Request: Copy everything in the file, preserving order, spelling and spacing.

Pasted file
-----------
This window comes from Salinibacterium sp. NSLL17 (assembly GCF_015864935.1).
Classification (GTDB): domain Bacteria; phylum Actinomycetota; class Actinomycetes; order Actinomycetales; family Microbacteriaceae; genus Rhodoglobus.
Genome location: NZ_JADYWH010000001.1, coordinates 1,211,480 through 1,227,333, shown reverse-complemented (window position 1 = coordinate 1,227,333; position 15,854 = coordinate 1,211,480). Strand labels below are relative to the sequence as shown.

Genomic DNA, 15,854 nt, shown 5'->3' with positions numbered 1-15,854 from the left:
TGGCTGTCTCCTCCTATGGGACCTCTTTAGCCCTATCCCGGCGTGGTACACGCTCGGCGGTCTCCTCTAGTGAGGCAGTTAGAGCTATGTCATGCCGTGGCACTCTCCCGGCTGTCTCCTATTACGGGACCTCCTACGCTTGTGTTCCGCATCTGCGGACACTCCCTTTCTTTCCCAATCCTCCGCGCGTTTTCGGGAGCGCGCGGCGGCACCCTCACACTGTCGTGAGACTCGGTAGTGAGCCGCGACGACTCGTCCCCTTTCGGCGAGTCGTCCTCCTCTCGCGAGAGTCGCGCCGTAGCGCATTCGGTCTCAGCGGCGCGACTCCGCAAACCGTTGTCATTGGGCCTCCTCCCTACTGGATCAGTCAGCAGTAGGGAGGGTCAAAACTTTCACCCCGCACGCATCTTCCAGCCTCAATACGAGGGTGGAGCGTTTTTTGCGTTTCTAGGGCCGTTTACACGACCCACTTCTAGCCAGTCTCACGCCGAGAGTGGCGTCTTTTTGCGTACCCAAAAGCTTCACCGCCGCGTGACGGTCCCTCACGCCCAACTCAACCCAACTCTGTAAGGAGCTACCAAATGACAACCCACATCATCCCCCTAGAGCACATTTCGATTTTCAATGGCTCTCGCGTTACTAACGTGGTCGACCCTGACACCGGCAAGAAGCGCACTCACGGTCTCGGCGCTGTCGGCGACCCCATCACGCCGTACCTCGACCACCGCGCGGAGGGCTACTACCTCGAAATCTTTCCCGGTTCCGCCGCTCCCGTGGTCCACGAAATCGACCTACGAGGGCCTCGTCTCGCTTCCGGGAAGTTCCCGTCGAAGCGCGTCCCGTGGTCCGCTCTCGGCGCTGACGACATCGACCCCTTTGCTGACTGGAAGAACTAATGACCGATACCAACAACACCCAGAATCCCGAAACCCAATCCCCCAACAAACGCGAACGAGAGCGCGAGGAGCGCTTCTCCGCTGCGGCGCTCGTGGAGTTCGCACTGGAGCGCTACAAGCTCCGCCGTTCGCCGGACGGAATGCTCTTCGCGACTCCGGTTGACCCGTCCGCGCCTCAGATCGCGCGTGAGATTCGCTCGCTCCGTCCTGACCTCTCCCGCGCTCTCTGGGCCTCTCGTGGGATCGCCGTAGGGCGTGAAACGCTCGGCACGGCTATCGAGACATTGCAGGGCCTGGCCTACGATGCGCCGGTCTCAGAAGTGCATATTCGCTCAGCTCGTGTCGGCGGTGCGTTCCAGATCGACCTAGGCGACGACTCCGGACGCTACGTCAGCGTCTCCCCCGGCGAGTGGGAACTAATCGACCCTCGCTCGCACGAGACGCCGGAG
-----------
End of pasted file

This window comes from Salinibacterium sp. NSLL17 (assembly GCF_015864935.1).
Classification (GTDB): domain Bacteria; phylum Actinomycetota; class Actinomycetes; order Actinomycetales; family Microbacteriaceae; genus Rhodoglobus.
Genome location: NZ_JADYWH010000001.1, coordinates 1,211,480 through 1,227,333, shown reverse-complemented (window position 1 = coordinate 1,227,333; position 15,854 = coordinate 1,211,480). Strand labels below are relative to the sequence as shown.

Genomic DNA, 15,854 nt, shown 5'->3' with positions numbered 1-15,854 from the left:
TGGCTGTCTCCTCCTATGGGACCTCTTTAGCCCTATCCCGGCGTGGTACACGCTCGGCGGTCTCCTCTAGTGAGGCAGTTAGAGCTATGTCATGCCGTGGCACTCTCCCGGCTGTCTCCTATTACGGGACCTCCTACGCTTGTGTTCCGCATCTGCGGACACTCCCTTTCTTTCCCAATCCTCCGCGCGTTTTCGGGAGCGCGCGGCGGCACCCTCACACTGTCGTGAGACTCGGTAGTGAGCCGCGACGACTCGTCCCCTTTCGGCGAGTCGTCCTCCTCTCGCGAGAGTCGCGCCGTAGCGCATTCGGTCTCAGCGGCGCGACTCCGCAAACCGTTGTCATTGGGCCTCCTCCCTACTGGATCAGTCAGCAGTAGGGAGGGTCAAAACTTTCACCCCGCACGCATCTTCCAGCCTCAATACGAGGGTGGAGCGTTTTTTGCGTTTCTAGGGCCGTTTACACGACCCACTTCTAGCCAGTCTCACGCCGAGAGTGGCGTCTTTTTGCGTACCCAAAAGCTTCACCGCCGCGTGACGGTCCCTCACGCCCAACTCAACCCAACTCTGTAAGGAGCTACCAAATGACAACCCACATCATCCCCCTAGAGCACATTTCGATTTTCAATGGCTCTCGCGTTACTAACGTGGTCGACCCTGACACCGGCAAGAAGCGCACTCACGGTCTCGGCGCTGTCGGCGACCCCATCACGCCGTACCTCGACCACCGCGCGGAGGGCTACTACCTCGAAATCTTTCCCGGTTCCGCCGCTCCCGTGGTCCACGAAATCGACCTACGAGGGCCTCGTCTCGCTTCCGGGAAGTTCCCGTCGAAGCGCGTCCCGTGGTCCGCTCTCGGCGCTGACGACATCGACCCCTTTGCTGACTGGAAGAACTAATGACCGATACCAACAACACCCAGAATCCCGAAACCCAATCCCCCAACAAACGCGAACGAGAGCGCGAGGAGCGCTTCTCCGCTGCGGCGCTCGTGGAGTTCGCACTGGAGCGCTACAAGCTCCGCCGTTCGCCGGACGGAATGCTCTTCGCGACTCCGGTTGACCCGTCCGCGCCTCAGATCGCGCGTGAGATTCGCTCGCTCCGTCCTGACCTCTCCCGCGCTCTCTGGGCCTCTCGTGGGATCGCCGTAGGGCGTGAAACGCTCGGCACGGCTATCGAGACATTGCAGGGCCTGGCCTACGATGCGCCGGTCTCAGAAGTGCATATTCGCTCAGCTCGTGTCGGCGGTGCGTTCCAGATCGACCTAGGCGACGACTCCGGACGCTACGTCAGCGTCTCCCCCGGCGAGTGGGAACTAATCGACCCTCGCTCGCACGAGACGCCGGAG